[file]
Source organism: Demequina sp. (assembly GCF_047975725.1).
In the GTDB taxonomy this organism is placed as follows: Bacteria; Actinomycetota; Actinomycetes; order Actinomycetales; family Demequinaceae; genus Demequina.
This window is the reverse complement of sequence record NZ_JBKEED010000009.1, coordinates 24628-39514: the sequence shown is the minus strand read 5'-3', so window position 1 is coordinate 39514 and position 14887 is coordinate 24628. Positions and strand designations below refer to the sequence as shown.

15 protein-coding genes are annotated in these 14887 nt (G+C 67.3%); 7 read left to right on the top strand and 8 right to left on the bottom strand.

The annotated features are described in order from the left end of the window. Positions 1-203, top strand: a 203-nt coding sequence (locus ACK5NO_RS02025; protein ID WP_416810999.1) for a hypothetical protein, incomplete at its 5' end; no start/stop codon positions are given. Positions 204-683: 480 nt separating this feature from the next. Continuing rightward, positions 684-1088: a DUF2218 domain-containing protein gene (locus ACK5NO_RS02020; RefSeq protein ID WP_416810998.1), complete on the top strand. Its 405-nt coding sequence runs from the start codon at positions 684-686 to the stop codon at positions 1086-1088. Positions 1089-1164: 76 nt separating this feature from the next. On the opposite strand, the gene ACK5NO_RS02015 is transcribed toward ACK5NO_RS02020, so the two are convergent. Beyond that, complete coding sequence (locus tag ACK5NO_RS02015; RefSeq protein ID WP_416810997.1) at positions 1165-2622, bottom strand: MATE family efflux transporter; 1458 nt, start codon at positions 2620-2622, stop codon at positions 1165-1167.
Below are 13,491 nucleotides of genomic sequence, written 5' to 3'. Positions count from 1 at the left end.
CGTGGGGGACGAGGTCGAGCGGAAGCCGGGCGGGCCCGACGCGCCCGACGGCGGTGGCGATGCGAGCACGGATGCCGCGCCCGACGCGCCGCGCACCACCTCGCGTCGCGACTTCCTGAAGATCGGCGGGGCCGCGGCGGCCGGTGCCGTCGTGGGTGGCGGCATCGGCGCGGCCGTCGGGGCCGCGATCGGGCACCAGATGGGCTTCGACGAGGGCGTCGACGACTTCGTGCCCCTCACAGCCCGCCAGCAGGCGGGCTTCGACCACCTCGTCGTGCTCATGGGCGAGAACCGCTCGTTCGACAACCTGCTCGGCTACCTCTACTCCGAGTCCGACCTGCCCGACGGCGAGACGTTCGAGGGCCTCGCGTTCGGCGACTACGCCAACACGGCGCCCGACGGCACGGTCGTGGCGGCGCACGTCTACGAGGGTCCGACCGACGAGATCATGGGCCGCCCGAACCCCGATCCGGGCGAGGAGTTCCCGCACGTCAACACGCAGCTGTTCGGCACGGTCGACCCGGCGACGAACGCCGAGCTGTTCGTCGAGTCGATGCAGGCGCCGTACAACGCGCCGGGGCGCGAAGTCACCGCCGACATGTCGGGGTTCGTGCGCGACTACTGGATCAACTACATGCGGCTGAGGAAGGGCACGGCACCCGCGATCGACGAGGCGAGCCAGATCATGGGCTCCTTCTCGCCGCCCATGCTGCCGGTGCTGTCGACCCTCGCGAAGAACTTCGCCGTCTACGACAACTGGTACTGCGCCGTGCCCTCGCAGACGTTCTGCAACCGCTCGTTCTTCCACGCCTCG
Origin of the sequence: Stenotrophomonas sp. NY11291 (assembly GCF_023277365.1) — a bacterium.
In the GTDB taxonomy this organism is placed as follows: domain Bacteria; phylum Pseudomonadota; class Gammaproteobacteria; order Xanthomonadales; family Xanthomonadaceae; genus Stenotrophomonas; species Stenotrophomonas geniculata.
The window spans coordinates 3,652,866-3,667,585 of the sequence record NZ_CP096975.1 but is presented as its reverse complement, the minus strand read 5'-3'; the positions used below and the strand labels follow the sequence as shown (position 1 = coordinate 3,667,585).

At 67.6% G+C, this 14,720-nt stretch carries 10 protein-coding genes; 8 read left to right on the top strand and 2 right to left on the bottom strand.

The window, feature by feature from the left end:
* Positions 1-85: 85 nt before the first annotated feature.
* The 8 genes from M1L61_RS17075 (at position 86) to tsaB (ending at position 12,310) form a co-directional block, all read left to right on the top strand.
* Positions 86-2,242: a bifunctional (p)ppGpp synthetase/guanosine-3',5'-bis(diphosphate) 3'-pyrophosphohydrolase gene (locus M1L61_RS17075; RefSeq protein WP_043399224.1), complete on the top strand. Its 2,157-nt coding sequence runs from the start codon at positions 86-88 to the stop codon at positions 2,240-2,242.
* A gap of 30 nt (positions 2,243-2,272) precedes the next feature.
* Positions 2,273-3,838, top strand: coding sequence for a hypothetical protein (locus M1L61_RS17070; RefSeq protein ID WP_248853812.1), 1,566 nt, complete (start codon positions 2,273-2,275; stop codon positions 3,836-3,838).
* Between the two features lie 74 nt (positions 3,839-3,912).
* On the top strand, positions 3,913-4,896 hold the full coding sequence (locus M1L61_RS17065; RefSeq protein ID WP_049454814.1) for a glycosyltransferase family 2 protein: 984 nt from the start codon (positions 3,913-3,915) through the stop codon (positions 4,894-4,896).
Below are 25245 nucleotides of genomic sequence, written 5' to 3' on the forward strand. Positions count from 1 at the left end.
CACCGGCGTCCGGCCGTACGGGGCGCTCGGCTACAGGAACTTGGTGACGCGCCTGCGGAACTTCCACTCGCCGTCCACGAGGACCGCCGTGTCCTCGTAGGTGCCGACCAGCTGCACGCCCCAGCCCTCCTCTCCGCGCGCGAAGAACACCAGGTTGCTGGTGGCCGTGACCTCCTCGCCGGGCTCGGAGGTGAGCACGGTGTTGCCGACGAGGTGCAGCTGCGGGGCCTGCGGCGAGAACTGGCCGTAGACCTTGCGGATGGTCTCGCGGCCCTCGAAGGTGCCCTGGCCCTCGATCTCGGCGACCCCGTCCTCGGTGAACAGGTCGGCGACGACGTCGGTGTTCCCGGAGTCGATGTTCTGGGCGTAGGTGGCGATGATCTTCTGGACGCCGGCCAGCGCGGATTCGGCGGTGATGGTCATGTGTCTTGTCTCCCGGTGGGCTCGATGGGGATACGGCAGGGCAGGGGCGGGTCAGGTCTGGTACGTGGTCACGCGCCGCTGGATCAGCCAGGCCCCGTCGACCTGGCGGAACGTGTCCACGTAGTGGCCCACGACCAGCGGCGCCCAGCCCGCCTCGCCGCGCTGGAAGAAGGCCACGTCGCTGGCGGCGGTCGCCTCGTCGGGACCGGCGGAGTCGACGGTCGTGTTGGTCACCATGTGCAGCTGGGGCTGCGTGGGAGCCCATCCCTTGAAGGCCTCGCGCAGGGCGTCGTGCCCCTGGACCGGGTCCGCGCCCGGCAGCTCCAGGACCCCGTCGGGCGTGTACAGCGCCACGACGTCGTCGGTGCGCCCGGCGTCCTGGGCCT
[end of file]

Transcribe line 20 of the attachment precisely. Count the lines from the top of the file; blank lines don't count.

Below are 25245 nucleotides of genomic sequence, written 5' to 3' on the forward strand. Positions count from 1 at the left end.